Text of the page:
• SetiroN - Friday, July 22, 2016 - link

    You don't get sarcasm even when explicitly pointed out? REALLY? Reply
  • ImSpartacus - Sunday, July 24, 2016 - link

    I've got a 212 in my machine and I nearly went stock, so this is an absolutely fantastic comparison in my opinion.

    Very unique & helpful article, overall. It's amazing how such a simple topic can be so deceptively useful.
    Reply
  • cknobman - Monday, July 25, 2016 - link

    The point of the entire article was to provide information for someone that wanted to use the stock cooler.

    Heck I'm rocking a 212 myself because I cannot see spending more $$$.

    Now if AMD would only bundle a processor worthy of the freaking cooler I might buy one!!!
    Reply
  • blackmagnum - Friday, July 22, 2016 - link

    Tip: Don't forget to clean the fans once in a while. Reply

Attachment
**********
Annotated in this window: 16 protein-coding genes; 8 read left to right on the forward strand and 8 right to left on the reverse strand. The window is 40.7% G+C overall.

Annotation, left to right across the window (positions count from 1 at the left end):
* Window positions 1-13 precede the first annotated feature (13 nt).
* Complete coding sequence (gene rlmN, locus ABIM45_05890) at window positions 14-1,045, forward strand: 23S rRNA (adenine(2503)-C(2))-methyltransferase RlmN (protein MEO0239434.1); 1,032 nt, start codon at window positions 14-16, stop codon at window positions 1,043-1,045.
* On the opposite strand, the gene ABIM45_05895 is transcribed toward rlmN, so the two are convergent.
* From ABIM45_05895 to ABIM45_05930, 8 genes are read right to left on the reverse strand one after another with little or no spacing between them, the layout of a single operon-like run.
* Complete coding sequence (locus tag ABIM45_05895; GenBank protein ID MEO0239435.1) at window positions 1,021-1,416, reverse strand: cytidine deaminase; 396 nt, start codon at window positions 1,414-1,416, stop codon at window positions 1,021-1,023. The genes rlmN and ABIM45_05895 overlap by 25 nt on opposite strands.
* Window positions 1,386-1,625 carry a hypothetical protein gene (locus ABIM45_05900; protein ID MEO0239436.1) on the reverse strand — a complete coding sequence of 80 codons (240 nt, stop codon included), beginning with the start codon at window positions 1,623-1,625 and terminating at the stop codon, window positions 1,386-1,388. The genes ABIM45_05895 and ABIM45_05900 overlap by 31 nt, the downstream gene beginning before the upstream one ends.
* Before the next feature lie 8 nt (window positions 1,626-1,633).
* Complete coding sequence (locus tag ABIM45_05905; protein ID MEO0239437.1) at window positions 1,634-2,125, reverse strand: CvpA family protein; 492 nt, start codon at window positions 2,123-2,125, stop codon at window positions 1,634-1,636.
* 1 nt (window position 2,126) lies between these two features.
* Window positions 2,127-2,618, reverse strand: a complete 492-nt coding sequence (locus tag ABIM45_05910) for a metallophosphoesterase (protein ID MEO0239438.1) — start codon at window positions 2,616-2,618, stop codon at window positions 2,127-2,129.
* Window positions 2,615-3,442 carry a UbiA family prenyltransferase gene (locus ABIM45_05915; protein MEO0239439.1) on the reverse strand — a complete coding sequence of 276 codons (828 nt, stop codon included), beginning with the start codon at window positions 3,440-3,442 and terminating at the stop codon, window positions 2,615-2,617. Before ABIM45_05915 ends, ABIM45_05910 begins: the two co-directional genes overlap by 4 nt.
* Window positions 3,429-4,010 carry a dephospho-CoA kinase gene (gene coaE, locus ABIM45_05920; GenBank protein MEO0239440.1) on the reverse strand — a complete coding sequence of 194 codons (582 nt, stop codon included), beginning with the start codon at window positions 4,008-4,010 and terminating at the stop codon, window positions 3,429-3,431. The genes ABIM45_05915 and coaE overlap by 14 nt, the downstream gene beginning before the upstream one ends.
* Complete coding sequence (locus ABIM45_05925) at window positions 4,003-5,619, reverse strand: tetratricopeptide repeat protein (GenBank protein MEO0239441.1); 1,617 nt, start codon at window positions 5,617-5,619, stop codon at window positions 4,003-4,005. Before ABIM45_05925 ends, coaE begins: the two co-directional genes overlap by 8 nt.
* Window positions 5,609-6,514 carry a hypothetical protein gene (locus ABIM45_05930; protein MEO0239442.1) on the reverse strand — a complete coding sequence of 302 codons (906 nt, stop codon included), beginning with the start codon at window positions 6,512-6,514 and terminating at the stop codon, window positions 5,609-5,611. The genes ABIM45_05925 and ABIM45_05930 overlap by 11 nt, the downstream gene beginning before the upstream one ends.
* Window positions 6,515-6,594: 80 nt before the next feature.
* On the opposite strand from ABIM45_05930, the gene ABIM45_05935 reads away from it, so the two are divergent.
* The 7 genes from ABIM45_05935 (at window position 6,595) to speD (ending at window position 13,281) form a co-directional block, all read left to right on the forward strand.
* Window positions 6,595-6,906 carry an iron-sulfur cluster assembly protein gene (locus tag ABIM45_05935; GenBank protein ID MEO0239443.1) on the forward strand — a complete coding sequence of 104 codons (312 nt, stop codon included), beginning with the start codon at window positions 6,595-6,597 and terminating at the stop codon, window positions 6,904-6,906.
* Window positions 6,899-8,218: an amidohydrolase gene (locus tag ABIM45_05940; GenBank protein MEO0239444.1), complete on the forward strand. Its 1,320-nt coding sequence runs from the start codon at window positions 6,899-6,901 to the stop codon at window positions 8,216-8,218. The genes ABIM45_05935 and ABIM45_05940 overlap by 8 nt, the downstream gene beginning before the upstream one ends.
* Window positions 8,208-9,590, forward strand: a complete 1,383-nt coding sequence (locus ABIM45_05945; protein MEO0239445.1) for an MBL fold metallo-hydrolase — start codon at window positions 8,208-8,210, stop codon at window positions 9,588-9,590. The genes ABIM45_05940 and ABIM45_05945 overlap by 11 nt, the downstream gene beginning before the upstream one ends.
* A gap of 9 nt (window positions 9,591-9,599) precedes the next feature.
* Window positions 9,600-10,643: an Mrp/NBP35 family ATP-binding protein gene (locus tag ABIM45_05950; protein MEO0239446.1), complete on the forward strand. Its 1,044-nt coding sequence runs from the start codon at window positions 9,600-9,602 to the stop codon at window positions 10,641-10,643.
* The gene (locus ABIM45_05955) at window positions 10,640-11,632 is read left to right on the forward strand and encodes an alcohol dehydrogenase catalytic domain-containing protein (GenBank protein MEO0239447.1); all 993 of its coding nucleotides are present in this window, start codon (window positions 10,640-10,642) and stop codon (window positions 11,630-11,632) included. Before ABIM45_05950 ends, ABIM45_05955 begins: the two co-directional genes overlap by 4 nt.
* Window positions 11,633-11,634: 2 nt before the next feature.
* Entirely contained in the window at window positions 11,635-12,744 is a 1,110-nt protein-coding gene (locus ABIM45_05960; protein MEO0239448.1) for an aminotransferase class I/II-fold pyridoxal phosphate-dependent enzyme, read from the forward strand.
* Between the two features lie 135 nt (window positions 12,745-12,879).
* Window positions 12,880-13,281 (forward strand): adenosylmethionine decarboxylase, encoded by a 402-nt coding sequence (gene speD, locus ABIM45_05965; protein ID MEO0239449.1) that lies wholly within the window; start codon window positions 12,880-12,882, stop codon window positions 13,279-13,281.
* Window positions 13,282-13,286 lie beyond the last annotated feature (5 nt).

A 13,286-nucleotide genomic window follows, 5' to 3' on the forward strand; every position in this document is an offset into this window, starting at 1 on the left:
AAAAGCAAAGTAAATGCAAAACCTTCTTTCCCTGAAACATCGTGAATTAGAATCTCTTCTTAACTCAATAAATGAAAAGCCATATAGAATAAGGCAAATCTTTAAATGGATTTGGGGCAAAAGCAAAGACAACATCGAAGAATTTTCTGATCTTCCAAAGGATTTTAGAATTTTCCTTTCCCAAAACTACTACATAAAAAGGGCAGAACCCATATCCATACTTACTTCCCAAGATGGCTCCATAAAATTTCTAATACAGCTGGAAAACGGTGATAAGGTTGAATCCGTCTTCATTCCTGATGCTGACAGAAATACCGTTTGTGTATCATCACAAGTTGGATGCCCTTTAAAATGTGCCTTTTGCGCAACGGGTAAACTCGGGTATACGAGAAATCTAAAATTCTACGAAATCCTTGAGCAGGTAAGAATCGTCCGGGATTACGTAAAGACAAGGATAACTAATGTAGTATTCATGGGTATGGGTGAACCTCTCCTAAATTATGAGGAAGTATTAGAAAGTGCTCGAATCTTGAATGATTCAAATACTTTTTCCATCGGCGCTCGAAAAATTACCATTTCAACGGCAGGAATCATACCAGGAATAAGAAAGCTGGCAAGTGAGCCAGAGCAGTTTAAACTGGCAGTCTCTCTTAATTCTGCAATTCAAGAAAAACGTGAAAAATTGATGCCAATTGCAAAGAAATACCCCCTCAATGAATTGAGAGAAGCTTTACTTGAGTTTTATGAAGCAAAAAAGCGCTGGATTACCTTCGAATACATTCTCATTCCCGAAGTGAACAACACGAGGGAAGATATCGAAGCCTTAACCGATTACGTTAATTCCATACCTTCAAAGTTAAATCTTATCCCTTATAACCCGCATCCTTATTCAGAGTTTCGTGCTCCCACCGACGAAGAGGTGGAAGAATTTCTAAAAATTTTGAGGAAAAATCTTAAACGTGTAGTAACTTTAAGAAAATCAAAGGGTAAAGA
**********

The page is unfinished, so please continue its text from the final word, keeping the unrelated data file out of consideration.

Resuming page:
• fanofanand - Friday, July 22, 2016 - link

    I think there is one tiny component here that was overlooked, and that is ease of installation. The stock coolers are FAR simpler to install, weigh significantly less, and therefore cause less stress on your motherboard. That isn't a big deal when you have a high-end ROG board or the like, but on cheaper, thinner motherboards not having 400+ grams hanging off the side is pretty nice. Reply
  • ZeDestructor - Friday, July 22, 2016 - link

    Have you ever used push-pins? I personally abhor pushpin coolers - damn thing doesn't go into the board half the time and results in needing 4 tries (including cleaning and reapplying TIM) before the damn thing is in....

    Honestly, I'd pay the extra cost of a half-decent cooler like a Noctua NH-L9x65 or Cryorig M9i just so I can use a bunch of simple, solid screws instead.